--name testWC input output
        # cluster mode
        spark-submit --master yarn --deploy-mode cluster \
          --name testWC input output

spark-submit Scala/Java

        # client mode
        spark-submit --master yarn --name testWC \
          --class es.cesga.hadoop.Test test.jar \
          input output
        # cluster mode
        spark-submit --master yarn --deploy-mode cluster \
          --name testWC \
          --class es.cesga.hadoop.Test test.jar \
          input output

spark-submit options

--num-executors NUM    Number of executors to launch (Default: 2)
--executor-cores NUM   Number of cores per executor. (Default: 1)
--driver-cores NUM     Number of cores for driver (cluster mode)
--executor-memory MEM  Memory per executor (Default: 1G)
--queue QUEUE_NAME     The YARN queue to submit to (Default: "default")
--proxy-user NAME      User to impersonate


SQL-like interface


Hive offers the possibility to use Hadoop through a SQL-like interface

Hive and Impala use the same SQL syntax HiveQL

Field delimitter

  • Default field delimitter Ctr+A (0x01)
  • It can be changed when creating a table
                ROW FORMAT DELIMITED
                FIELDS TERMINATED BY ':'


Transferring data between Hadoop and relational databases


List tables

        sqoop list-tables \
          --username ${USER} -P \
          --connect jdbc:postgresql://${SERVER}/${DB}

Import one table

        sqoop import \
          --username ${USER} --password ${PASSWORD} \
          --connect jdbc:postgresql://${SERVER}/${DB} \
          --table mytable \
          --target-dir /user/username/mytable \
          --num-mappers 1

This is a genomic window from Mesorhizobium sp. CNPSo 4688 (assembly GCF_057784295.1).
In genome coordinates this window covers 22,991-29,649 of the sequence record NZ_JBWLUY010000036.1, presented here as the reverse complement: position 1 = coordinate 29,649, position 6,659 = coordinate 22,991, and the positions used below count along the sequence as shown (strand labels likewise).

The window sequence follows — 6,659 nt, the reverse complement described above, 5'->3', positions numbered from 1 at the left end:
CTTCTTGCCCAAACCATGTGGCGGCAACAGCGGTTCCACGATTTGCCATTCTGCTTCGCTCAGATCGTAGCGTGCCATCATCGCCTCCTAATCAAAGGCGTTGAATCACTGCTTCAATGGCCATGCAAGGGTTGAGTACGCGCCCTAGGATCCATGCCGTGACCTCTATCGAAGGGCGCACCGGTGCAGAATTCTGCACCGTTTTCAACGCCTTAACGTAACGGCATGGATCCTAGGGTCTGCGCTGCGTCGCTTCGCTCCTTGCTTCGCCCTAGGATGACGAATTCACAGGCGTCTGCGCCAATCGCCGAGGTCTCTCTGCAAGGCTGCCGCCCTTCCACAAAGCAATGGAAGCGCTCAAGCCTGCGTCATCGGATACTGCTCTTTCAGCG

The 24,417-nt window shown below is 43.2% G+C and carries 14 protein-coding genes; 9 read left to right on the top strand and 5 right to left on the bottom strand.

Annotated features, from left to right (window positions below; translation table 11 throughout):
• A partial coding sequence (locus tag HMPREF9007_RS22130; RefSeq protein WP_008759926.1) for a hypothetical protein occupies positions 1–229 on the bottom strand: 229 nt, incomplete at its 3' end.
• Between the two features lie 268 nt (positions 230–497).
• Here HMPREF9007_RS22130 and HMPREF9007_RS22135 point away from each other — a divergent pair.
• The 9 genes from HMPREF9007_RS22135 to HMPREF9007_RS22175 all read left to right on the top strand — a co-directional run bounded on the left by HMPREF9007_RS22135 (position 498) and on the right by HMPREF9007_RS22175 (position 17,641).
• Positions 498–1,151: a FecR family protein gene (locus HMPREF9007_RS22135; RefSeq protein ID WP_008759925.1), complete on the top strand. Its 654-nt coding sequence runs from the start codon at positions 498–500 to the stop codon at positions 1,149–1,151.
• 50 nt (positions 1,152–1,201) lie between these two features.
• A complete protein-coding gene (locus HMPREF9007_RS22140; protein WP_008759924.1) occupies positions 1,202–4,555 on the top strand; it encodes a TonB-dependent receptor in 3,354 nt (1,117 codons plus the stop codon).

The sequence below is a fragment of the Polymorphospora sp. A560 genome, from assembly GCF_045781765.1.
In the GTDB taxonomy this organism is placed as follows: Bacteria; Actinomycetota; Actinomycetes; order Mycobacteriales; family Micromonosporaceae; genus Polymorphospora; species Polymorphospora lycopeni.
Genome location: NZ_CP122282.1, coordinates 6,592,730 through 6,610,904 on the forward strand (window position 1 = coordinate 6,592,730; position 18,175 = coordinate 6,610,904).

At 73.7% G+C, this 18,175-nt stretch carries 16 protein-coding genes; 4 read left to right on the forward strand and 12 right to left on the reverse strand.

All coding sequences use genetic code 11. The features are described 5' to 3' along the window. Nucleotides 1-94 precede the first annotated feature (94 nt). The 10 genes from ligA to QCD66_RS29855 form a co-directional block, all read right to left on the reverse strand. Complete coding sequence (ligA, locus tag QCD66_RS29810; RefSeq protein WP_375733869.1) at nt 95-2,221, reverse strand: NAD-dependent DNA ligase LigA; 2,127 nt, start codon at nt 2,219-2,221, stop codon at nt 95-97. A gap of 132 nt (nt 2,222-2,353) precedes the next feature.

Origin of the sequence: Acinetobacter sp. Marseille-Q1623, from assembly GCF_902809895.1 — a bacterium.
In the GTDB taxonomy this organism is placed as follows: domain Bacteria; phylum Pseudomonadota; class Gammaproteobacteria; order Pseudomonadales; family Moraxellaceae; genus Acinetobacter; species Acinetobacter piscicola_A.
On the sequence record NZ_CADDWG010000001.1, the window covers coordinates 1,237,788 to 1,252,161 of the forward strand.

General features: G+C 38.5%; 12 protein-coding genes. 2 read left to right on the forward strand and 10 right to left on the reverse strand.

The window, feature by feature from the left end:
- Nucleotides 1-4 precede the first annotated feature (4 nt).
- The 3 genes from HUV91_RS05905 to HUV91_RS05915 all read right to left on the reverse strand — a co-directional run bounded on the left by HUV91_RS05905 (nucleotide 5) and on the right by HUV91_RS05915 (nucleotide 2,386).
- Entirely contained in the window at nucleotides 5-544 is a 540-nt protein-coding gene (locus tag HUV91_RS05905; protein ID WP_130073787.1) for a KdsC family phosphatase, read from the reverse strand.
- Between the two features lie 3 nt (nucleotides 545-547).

Import into Hive

        sqoop import \
          --username ${USER} --password ${PASSWORD} \
          --connect jdbc:postgresql://${SERVER}/${DB} \
          --table mytable \
          --target-dir /user/username/mytable \
          --num-mappers 1 \

Create only the table structure into Hive

        sqoop create-hive-table \
          --username ${USER} --password ${PASSWORD} \
          --connect jdbc:postgresql://${SERVER}/${DB} \
          --table mytable

Sqoop Export


First create table into PostgreSQL

        sqoop export \
          --username ${USER} --password ${PASSWORD} \
          --connect jdbc:postgresql://${SERVER}/${DB} \
          --table mytable \
          --export-dir /user/username/mytable \
          --input-fields-terminated-by '\001' \
          --num-mappers 1

Direct mode

For MySQL and PosgreSQL for faster performance you can use direct mode (--direct option)


Improving the performance


Low-level routines for performing common linear algebra operations


Adds support to Python for fast operations with multi-dimensional arrays and matrices

Already configured to use Intel MKL

Storage Formats


How to connect

How to connect: Setup

  1. Start the VPN
  2. Create a ssh tunnel
    ssh -C2qTnNf -D 9876
  3. Configure your browser to use localhost:9876 as a SOCKS v5 proxy (we recommend Firefox's Foxy Proxy extension)
  4. Select Remote DNS

How to connect: CLI

Using a powerful CLI through SSH:


How to connect: WebUI

Using a simple Web User Interface

How to upload data

How to upload data

Use our dedicated Data Transfer Node:

SCP/SFTP is fine for small transfers

But for large transfers use Globus Online

Our endpoint is cesga#dtn

If you prefer you can use gridftp directly :-)

Expected upload times


Choosing software versions

module available


You can use newer versions of Anaconda

module load anaconda2/5.1.0

Even python 3

module load anaconda3/5.1.0



The Jupyter Notebook is a web application that allows you to create and share documents that contain live code, equations, visualizations and explanatory text.

Launching Jupyter

  • Connect to
  • Go to your working directory
  • Launch the Jupyter server
  • Type a password to protect the notebook
  • Point your browser to the address where the notebook is running:
    The Jupyter Notebook is running at:


Jupyter Terminal

Jupyter Conda

Spark 2

Spark 2

You can use Spark 2

module load spark/2.2.1

Or even better with Python 3

        module load anaconda3
        module load spark/2.2.1